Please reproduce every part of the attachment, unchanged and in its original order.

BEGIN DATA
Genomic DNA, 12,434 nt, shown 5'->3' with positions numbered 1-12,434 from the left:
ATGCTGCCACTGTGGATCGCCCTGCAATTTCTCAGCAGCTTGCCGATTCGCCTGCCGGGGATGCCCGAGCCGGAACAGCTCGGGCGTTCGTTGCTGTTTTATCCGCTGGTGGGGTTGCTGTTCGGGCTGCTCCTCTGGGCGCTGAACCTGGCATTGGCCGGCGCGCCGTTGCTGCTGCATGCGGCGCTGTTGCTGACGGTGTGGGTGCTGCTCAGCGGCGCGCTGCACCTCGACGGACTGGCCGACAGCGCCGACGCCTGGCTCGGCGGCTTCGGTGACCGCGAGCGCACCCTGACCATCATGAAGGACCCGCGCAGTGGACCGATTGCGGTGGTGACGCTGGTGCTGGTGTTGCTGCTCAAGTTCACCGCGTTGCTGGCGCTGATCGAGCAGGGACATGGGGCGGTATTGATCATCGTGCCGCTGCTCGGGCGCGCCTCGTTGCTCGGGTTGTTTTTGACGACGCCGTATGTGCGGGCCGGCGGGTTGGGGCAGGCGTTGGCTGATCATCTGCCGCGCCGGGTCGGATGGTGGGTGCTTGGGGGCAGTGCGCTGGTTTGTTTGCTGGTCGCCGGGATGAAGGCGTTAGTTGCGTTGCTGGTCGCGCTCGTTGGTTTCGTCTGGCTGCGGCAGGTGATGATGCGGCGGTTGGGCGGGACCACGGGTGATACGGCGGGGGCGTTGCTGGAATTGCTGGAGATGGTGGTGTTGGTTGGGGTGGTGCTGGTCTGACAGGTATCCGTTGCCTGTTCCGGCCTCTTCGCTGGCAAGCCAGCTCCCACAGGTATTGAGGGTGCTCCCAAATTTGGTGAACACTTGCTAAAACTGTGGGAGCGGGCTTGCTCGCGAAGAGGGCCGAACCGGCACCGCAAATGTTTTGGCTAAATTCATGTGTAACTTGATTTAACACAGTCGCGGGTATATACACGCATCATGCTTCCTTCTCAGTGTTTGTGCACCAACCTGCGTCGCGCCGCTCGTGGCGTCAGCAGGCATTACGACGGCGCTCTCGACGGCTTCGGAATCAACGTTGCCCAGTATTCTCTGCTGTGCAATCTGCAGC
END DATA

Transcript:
Genomic DNA, 12,434 nt, shown 5'->3' with positions numbered 1-12,434 from the left:
ATGCTGCCACTGTGGATCGCCCTGCAATTTCTCAGCAGCTTGCCGATTCGCCTGCCGGGGATGCCCGAGCCGGAACAGCTCGGGCGTTCGTTGCTGTTTTATCCGCTGGTGGGGTTGCTGTTCGGGCTGCTCCTCTGGGCGCTGAACCTGGCATTGGCCGGCGCGCCGTTGCTGCTGCATGCGGCGCTGTTGCTGACGGTGTGGGTGCTGCTCAGCGGCGCGCTGCACCTCGACGGACTGGCCGACAGCGCCGACGCCTGGCTCGGCGGCTTCGGTGACCGCGAGCGCACCCTGACCATCATGAAGGACCCGCGCAGTGGACCGATTGCGGTGGTGACGCTGGTGCTGGTGTTGCTGCTCAAGTTCACCGCGTTGCTGGCGCTGATCGAGCAGGGACATGGGGCGGTATTGATCATCGTGCCGCTGCTCGGGCGCGCCTCGTTGCTCGGGTTGTTTTTGACGACGCCGTATGTGCGGGCCGGCGGGTTGGGGCAGGCGTTGGCTGATCATCTGCCGCGCCGGGTCGGATGGTGGGTGCTTGGGGGCAGTGCGCTGGTTTGTTTGCTGGTCGCCGGGATGAAGGCGTTAGTTGCGTTGCTGGTCGCGCTCGTTGGTTTCGTCTGGCTGCGGCAGGTGATGATGCGGCGGTTGGGCGGGACCACGGGTGATACGGCGGGGGCGTTGCTGGAATTGCTGGAGATGGTGGTGTTGGTTGGGGTGGTGCTGGTCTGACAGGTATCCGTTGCCTGTTCCGGCCTCTTCGCTGGCAAGCCAGCTCCCACAGGTATTGAGGGTGCTCCCAAATTTGGTGAACACTTGCTAAAACTGTGGGAGCGGGCTTGCTCGCGAAGAGGGCCGAACCGGCACCGCAAATGTTTTGGCTAAATTCATGTGTAACTTGATTTAACACAGTCGCGGGTATATACACGCATCATGCTTCCTTCTCAGTGTTTGTGCACCAACCTGCGTCGCGCCGCTCGTGGCGTCAGCAGGCATTACGACGGCGCTCTCGACGGCTTCGGAATCAACGTTGCCCAGTATTCTCTGCTGTGCAATCTGCAGC